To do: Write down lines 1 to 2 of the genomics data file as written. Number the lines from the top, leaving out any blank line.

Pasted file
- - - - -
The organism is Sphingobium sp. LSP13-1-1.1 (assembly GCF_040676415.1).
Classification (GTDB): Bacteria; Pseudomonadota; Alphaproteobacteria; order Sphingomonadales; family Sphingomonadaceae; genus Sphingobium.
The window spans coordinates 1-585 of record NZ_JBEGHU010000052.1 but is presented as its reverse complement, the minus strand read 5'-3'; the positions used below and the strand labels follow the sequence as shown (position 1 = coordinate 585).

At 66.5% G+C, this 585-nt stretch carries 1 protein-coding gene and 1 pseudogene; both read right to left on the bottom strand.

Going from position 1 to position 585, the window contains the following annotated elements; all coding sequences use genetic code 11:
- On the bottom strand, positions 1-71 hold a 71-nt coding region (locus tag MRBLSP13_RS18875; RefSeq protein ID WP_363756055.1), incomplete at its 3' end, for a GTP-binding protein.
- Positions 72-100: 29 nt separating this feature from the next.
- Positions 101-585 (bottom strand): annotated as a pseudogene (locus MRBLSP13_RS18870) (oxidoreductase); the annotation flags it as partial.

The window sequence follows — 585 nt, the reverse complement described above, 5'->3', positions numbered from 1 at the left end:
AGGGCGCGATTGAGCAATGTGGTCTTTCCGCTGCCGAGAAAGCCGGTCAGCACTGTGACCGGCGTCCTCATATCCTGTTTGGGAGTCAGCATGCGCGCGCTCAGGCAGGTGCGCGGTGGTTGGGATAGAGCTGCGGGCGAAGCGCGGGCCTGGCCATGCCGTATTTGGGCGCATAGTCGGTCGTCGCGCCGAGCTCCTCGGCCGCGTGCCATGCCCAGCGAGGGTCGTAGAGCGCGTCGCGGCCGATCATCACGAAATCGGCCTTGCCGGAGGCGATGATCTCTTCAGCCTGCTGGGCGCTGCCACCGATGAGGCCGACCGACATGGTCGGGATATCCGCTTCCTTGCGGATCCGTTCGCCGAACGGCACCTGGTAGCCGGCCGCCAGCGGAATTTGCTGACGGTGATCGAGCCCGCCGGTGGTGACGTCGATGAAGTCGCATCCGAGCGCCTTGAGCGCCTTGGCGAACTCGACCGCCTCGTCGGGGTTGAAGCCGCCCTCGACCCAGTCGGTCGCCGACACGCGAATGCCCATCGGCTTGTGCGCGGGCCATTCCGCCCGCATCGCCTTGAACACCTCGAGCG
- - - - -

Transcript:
The organism is Sphingobium sp. LSP13-1-1.1 (assembly GCF_040676415.1).
Classification (GTDB): Bacteria; Pseudomonadota; Alphaproteobacteria; order Sphingomonadales; family Sphingomonadaceae; genus Sphingobium.